Westman, professor emeritus of psychiatry at the University of Wisconsin School of Medicine and Public Health, questions what rights children have over their own care.
As a nation, are we denying children their basic rights of humanity by favoring their parents’ rights over their own? Westman examines such controversial questions and considers how certain standards of parenthood should be upheld. In a thoughtful, thorough investigation into what has gone wrong in the child-parent-family dynamic, Westman focuses on our cultural, societal and political systems. One of the main problems, he says, is “juvenile ageism,” or our failure to consider children as full citizens in need of and deserving of parents who are qualified to manage their care. Equally problematic, he says, is that parenthood isn’t treated as a career—a damaging, ultimately counterproductive problem, he says, since many parents do not have the emotional, financial and logistical support necessary to take care of their children. “This decline in family wellbeing,” Westman writes, “deprives us of parents who are able to develop the characters and wellbeing of our young people…our nation’s greatest natural resource.” This isn’t only an issue of children’s rights, though, but a larger social concern, since these children ultimately grow into adults who will either contribute positively to society or perpetuate cycles of abuse and neglect. Westman deftly takes on assumptions about parenthood and child care—for example, the idea that a genetic connection is an automatic basis for a parent to have custody of their child even if that parent is too young and/or incompetent to handle the responsibility. In that vein, Westman makes a solid argument that, as a society, we need to be more proactive in helping both parents and children. One of his more controversial proposals is the idea that minors, people with mental health problems and/or anyone currently incarcerated should go through a certification process to make sure they are competent to take on the responsibility of parenthood. This burden isn’t punitive, Westman argues, but an effort to provide support and guidance to help parents create healthy, sustainable and safe family structures.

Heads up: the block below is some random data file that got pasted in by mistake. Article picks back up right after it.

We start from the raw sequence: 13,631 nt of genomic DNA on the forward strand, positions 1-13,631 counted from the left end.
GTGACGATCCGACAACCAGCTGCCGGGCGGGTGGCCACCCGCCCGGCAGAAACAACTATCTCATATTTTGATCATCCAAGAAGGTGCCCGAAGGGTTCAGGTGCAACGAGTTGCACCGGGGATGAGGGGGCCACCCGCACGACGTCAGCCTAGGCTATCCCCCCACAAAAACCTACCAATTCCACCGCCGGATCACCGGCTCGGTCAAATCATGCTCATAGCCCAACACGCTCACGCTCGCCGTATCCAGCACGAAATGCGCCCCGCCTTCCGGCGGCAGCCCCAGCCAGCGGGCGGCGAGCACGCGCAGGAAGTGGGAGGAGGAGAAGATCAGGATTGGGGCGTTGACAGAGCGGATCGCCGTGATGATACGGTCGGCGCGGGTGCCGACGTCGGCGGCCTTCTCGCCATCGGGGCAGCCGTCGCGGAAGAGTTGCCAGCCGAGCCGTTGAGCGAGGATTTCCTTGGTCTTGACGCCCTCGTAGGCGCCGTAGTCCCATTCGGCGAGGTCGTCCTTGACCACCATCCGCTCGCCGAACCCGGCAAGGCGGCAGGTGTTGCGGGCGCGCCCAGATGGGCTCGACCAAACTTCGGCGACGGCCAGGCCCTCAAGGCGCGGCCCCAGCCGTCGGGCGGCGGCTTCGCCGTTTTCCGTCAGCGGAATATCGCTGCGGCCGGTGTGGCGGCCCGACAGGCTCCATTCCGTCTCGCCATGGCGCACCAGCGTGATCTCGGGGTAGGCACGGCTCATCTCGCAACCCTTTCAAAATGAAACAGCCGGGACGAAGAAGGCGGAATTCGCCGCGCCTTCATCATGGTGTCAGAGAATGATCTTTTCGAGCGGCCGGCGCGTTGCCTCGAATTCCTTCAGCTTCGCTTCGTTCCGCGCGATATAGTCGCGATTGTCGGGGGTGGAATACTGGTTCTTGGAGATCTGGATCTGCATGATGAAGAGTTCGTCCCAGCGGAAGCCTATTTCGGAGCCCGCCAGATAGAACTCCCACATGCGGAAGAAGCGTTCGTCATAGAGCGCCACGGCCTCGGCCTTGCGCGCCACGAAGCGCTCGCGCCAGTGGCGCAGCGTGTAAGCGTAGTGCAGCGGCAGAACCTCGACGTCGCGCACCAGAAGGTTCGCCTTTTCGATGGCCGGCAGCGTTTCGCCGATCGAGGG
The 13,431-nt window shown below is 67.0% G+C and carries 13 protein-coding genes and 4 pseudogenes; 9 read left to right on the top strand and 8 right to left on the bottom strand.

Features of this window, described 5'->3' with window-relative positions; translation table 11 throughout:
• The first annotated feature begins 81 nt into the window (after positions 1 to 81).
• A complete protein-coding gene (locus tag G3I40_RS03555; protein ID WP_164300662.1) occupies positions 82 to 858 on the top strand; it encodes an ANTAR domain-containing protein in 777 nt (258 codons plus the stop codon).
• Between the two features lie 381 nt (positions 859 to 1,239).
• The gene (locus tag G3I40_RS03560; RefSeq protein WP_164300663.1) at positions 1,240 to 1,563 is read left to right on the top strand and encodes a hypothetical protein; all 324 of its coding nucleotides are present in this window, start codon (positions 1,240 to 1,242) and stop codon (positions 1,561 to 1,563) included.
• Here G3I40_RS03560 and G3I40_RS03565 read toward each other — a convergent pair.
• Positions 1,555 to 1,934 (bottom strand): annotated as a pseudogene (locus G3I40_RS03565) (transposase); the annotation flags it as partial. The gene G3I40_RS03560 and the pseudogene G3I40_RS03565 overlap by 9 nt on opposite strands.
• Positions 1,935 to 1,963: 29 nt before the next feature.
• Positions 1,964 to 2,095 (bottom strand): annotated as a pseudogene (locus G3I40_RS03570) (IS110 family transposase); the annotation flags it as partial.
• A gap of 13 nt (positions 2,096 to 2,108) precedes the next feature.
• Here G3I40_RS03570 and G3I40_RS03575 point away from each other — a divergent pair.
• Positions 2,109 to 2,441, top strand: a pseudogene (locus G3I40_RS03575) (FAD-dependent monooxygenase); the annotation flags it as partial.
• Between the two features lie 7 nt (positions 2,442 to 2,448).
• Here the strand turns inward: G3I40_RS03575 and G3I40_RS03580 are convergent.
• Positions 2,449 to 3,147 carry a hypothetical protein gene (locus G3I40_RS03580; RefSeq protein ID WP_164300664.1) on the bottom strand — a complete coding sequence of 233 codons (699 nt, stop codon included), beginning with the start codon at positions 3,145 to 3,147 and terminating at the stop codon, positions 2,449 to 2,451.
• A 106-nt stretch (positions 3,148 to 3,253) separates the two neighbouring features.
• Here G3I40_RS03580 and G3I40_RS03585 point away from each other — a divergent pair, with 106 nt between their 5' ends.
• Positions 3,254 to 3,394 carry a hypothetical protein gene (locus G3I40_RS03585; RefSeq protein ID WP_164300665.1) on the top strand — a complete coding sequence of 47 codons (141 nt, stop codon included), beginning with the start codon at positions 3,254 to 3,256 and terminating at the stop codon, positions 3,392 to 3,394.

Shatters some preconceived notions of parenthood and presents a solution-oriented response to strengthening the family.